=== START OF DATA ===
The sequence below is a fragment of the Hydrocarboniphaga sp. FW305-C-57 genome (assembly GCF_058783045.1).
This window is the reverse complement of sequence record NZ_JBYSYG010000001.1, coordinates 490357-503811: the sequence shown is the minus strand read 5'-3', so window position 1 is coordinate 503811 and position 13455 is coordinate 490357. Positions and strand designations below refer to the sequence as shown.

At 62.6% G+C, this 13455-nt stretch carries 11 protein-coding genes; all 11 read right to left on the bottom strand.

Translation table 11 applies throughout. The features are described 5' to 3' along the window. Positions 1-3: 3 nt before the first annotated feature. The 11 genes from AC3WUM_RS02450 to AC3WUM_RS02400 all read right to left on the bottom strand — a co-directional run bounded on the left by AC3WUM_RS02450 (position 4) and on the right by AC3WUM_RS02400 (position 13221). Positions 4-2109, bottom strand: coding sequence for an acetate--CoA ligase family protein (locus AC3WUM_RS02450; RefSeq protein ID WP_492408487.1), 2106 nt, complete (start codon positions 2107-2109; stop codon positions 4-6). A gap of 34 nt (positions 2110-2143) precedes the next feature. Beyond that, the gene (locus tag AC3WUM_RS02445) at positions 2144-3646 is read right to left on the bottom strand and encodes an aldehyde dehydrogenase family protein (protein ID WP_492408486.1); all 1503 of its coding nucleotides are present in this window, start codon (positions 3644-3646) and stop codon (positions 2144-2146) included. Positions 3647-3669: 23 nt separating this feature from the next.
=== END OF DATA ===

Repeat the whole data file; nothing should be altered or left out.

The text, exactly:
The sequence below is a fragment of the Hydrocarboniphaga sp. FW305-C-57 genome (assembly GCF_058783045.1).
This window is the reverse complement of sequence record NZ_JBYSYG010000001.1, coordinates 490357-503811: the sequence shown is the minus strand read 5'-3', so window position 1 is coordinate 503811 and position 13455 is coordinate 490357. Positions and strand designations below refer to the sequence as shown.

At 62.6% G+C, this 13455-nt stretch carries 11 protein-coding genes; all 11 read right to left on the bottom strand.

Translation table 11 applies throughout. The features are described 5' to 3' along the window. Positions 1-3: 3 nt before the first annotated feature. The 11 genes from AC3WUM_RS02450 to AC3WUM_RS02400 all read right to left on the bottom strand — a co-directional run bounded on the left by AC3WUM_RS02450 (position 4) and on the right by AC3WUM_RS02400 (position 13221). Positions 4-2109, bottom strand: coding sequence for an acetate--CoA ligase family protein (locus AC3WUM_RS02450; RefSeq protein ID WP_492408487.1), 2106 nt, complete (start codon positions 2107-2109; stop codon positions 4-6). A gap of 34 nt (positions 2110-2143) precedes the next feature. Beyond that, the gene (locus tag AC3WUM_RS02445) at positions 2144-3646 is read right to left on the bottom strand and encodes an aldehyde dehydrogenase family protein (protein ID WP_492408486.1); all 1503 of its coding nucleotides are present in this window, start codon (positions 3644-3646) and stop codon (positions 2144-2146) included. Positions 3647-3669: 23 nt separating this feature from the next.